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While we all wait...

Seven phases of voting are over and here we are, on the most nail-biting stretch of the general elections — the eve of result day. If you are the kind who is twisting in the suspense of it all, you could channelise some of that on these little-remembered Bengali thrillers. Pssst. There’s one for every phase and in no particular order

Upala Sen Published 02.06.24, 07:32 AM
The detective in disguise in Hanabari

The detective in disguise in Hanabari Sourced by the Telegraph

Hanabari (1952)

Hanabari translates to haunted house but in this film, the ghost is a gorilla. A mansion of sorts, having fallen into disrepute after the murder of its original owner, is lying abandoned.


Till one day protagonist Jayanta comes upon it. He is gruff and tough but not quite immune to the horror of being visited by a ghost-gorilla. When chased, he takes flight and doesn’t stop till he reaches the only other house in the neighbourhood, where lives a gentleman artist. More characters enter the plot — an inspector, an English-speaking beggar in beret and coat, a hapless elder and new tenant of the hanabari, his two young nieces — the sombre Lalita and the ebullient Namita — and a toughie. There
is murder, assault and more supernatural visitations.

A string of revelations follow. The beggar turns out to be the undercover detective. The artist Srimanta turns out to be the villain-in-chief, one of a smugglers’ gang. The gorilla, a myth of Srimanta’s creation, played by him and the toughie by turn, to keep outsiders from discovering hidden loot. The high point of the film is Lalita singing: “O toh hawa noy, nishuti raat bujhi kotha koy… That is not the whistling wind, it is the night whispering.”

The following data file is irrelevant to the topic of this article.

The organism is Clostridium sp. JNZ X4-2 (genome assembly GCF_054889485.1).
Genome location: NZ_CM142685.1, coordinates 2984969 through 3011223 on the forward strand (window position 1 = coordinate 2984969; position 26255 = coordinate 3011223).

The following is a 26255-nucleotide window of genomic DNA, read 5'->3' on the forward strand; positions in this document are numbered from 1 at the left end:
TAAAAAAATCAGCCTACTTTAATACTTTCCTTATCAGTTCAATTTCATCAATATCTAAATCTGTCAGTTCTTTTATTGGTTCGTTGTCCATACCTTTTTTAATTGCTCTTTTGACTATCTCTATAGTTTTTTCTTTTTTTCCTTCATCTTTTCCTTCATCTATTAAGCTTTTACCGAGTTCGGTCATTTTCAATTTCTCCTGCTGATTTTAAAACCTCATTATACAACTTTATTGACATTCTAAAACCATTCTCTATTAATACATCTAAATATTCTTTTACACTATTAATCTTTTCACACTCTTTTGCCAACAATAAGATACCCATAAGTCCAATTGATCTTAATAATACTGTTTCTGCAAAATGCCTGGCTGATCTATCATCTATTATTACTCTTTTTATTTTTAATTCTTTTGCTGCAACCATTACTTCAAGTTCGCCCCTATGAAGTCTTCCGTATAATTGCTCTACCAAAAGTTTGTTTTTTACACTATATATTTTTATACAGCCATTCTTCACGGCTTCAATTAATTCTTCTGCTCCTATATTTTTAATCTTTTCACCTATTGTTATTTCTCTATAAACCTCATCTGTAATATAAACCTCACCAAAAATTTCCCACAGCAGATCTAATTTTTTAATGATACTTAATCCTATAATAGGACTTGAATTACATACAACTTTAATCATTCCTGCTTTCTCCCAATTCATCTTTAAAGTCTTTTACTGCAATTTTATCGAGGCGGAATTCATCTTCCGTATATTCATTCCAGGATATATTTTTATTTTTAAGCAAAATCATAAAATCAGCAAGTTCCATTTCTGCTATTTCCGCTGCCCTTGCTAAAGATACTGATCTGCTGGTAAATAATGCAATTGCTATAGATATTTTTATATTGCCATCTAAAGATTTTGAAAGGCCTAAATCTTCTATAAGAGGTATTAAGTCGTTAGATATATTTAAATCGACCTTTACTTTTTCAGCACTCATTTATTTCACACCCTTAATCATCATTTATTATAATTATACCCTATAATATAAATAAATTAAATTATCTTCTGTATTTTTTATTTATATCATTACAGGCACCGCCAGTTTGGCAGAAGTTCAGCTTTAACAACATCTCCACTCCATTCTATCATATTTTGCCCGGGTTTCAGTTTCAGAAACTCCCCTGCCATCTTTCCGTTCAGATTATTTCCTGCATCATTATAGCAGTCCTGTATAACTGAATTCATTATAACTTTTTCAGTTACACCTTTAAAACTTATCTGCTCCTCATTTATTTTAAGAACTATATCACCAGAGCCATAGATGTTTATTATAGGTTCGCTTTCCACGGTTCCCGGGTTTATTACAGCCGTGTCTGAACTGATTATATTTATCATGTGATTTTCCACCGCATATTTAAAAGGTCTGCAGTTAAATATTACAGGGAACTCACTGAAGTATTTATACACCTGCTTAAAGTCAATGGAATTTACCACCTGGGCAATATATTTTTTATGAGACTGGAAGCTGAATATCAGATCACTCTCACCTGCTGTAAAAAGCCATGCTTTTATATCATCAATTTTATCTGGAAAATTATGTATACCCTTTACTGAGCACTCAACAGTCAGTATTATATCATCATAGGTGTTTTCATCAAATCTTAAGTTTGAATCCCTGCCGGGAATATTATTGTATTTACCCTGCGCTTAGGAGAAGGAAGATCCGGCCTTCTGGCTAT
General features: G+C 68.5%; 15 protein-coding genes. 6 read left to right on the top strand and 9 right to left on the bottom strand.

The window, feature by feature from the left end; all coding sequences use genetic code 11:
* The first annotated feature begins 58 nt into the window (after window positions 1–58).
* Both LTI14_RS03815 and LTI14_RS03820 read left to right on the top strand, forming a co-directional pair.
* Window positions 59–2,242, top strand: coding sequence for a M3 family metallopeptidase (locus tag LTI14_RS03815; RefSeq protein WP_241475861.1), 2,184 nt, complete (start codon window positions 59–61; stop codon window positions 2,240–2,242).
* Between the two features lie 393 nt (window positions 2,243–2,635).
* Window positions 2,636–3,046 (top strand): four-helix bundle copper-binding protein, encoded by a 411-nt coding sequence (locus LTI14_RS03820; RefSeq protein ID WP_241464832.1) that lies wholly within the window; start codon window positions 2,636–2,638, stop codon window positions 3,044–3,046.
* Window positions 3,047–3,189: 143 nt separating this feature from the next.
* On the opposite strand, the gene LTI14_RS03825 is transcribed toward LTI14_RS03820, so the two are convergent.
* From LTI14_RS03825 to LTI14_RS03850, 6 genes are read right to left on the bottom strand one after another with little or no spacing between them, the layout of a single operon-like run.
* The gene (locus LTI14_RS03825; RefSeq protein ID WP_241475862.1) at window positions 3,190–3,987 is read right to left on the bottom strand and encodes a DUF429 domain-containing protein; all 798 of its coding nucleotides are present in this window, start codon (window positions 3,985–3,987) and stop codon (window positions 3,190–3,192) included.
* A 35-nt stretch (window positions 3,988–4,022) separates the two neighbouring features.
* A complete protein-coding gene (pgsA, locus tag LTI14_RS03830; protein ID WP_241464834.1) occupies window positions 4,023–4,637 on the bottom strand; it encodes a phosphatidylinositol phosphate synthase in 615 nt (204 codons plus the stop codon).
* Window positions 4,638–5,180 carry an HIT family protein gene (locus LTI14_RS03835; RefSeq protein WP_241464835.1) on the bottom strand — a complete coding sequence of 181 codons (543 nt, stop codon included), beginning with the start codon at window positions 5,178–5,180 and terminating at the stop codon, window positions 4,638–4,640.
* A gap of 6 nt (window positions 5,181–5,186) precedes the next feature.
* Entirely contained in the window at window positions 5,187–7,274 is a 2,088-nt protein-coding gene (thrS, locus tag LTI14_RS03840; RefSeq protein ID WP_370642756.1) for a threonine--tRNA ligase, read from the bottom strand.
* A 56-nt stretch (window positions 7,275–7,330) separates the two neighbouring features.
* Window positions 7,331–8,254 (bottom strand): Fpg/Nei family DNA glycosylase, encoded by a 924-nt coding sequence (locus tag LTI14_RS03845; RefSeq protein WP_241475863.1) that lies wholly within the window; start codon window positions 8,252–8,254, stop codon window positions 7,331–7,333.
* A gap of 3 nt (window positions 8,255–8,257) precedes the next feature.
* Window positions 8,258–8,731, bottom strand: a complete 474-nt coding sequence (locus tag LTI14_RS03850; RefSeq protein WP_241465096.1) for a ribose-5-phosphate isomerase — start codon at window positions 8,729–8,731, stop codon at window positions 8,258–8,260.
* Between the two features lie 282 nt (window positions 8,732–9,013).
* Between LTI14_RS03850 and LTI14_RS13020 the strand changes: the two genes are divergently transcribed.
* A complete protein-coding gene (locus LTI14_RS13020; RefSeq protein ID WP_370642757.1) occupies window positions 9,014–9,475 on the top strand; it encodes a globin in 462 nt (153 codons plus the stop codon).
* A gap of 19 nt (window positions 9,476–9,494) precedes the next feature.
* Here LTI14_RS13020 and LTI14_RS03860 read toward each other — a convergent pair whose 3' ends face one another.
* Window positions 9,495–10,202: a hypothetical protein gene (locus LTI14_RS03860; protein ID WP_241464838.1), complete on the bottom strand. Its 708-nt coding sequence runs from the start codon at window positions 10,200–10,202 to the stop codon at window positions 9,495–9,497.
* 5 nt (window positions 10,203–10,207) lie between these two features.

Tarala is a first-class graduate but financially dependent on her brother and consequently the target of her sister-in-law’s taunts. Desperate to escape this scenario, she decides to get married.

She has 29 love letters, all from different suitors, and she is ready to pick one when the rake Abhay appears. “Will you marry me,” she asks him, but the leering Abhay only hems and haws. At such a time, Ratan enters the scene. He is good, kind and newly come into great wealth. Before you know it, Tarala and Ratan have wed. Suddenly Abhay turns avenger. His sole obsession is to ruin Ratan. Much of the film has to do with Abhay’s machinations. And then one day he tries to rape Tarala. When she resists, he murders her and disposes of the body. Ratan loses his mind but continues to look for his wife, as do the cops.

Dr Palit and the avenging skeleton in Kankal

Dr Palit and the avenging skeleton in Kankal

Somehow Tarala’s skeleton finds its way into the chamber of a medical practitioner, Dr Sanyal, and when Abhay turns up at the same chamber, the skeleton takes revenge. There is no sleuth in this movie in the strictest sense but Dr Sanyal with his interest in theosophy joins the dots.


Detective Sen is tasked with the investigation of the murder of his friend Chandrakanta, the Maharaja of Ratnagarh. Rumour has it that a petni or “ghostess” of the marshy lands did him in, apparently the spirit of the woman who knifed to death his preying ancestor years ago before jumping to her death.

The late maharaja’s heir and nephew Suryakanta arrives in Ratnagarh and falls in love, first with the melodious voice of the ghostess and thereafter her person — yes, they have more than one rendezvous in the dead of the night. In the meantime, the murder investigation continues. The prime suspect is Dr Palit, who is perennially on call at opportune moments.

Bikash Ray as the mad professor from the marshes in Jighangsha

Bikash Ray as the mad professor from the marshes in Jighangsha

In the end, the culprit turns out to be the mad professor always on the prowl in the marshes with his babble about “bryophyte, thallophyta, algae”. Not
to be missed, Bikash Ray as the professor saying, “Everyone talks about struggle for existence. But I believe in struggle for supremacy.” Sounds like someone we all know, na?

Chupi Chupi Aashey


The film opens with a silhouette, a figure in a raincoat. One rainy evening in Calcutta, there is a murder on Giri Majhi Lane. The victim is a former employee of an orphanage. The suspect is a raincoat-clad man whistling a certain tune.